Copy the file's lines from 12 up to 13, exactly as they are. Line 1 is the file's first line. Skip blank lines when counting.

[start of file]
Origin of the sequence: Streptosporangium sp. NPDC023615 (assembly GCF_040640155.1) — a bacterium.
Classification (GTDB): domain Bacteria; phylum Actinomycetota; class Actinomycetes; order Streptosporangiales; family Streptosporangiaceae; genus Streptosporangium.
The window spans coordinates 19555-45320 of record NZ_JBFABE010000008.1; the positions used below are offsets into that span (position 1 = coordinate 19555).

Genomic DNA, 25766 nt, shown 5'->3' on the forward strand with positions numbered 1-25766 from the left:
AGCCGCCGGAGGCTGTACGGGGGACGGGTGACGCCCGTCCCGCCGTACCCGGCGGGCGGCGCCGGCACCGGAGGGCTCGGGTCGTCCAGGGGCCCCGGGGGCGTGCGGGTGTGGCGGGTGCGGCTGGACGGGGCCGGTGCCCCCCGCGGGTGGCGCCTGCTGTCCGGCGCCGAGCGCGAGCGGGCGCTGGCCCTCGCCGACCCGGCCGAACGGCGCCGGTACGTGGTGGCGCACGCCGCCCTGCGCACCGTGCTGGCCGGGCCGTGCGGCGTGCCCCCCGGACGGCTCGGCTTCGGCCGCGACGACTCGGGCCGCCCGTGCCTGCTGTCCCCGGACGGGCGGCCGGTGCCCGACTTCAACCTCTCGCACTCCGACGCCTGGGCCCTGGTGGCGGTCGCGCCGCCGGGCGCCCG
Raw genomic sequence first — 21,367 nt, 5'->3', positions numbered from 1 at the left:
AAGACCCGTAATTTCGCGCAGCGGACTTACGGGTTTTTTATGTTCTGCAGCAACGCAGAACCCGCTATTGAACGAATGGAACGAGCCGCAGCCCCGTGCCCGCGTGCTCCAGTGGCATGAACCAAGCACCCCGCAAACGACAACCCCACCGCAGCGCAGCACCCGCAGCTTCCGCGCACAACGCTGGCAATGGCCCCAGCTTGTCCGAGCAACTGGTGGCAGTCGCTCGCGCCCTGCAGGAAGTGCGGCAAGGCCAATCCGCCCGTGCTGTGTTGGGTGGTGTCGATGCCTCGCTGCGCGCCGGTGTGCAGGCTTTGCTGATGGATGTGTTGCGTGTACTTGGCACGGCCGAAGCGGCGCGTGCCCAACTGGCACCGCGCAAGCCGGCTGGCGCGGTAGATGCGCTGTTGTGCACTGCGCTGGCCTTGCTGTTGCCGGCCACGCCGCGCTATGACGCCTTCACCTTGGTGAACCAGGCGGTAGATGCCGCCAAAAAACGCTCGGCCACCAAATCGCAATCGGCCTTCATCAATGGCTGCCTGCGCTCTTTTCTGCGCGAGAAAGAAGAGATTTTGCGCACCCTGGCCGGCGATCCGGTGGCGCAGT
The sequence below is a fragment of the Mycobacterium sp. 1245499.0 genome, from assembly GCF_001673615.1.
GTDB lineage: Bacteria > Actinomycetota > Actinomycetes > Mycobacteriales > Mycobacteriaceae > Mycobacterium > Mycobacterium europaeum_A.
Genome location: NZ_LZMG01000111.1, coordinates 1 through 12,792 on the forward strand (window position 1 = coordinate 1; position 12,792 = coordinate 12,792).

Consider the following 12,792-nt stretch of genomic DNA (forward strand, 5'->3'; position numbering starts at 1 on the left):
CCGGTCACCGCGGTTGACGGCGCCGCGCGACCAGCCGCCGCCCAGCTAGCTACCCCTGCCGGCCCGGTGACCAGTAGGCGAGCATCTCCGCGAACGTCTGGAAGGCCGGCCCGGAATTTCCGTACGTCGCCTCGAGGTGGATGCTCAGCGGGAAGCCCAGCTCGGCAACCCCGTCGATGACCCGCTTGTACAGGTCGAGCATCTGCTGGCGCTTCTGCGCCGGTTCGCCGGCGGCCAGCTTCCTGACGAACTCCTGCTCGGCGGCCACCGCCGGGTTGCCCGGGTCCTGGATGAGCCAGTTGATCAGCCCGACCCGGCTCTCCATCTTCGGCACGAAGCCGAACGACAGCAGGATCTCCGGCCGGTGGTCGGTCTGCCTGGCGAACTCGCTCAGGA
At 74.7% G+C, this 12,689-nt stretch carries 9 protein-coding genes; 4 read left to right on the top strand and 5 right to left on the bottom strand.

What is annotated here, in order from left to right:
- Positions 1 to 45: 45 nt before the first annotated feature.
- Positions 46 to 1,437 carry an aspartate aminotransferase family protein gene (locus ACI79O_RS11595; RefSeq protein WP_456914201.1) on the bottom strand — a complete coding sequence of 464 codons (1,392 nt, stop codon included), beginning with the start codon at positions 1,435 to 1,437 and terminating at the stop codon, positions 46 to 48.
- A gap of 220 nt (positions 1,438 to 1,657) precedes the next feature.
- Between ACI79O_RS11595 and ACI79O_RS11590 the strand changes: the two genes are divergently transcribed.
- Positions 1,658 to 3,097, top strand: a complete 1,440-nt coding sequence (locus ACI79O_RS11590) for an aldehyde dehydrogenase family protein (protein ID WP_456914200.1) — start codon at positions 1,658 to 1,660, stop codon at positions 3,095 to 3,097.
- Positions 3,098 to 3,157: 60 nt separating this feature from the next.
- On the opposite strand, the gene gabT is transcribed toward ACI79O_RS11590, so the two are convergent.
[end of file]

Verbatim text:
CCGGTCACCGCGGTTGACGGCGCCGCGCGACCAGCCGCCGCCCAGCTAGCTACCCCTGCCGGCCCGGTGACCAGTAGGCGAGCATCTCCGCGAACGTCTGGAAGGCCGGCCCGGAATTTCCGTACGTCGCCTCGAGGTGGATGCTCAGCGGGAAGCCCAGCTCGGCAACCCCGTCGATGACCCGCTTGTACAGGTCGAGCATCTGCTGGCGCTTCTGCGCCGGTTCGCCGGCGGCCAGCTTCCTGACGAACTCCTGCTCGGCGGCCACCGCCGGGTTGCCCGGGTCCTGGATGAGCCAGTTGATCAGCCCGACCCGGCTCTCCATCTTCGGCACGAAGCCGAACGACAGCAGGATCTCCGGCCGGTGGTCGGTCTGCCTGGCGAACTCGCTCAGGA
At 74.7% G+C, this 12,689-nt stretch carries 9 protein-coding genes; 4 read left to right on the top strand and 5 right to left on the bottom strand.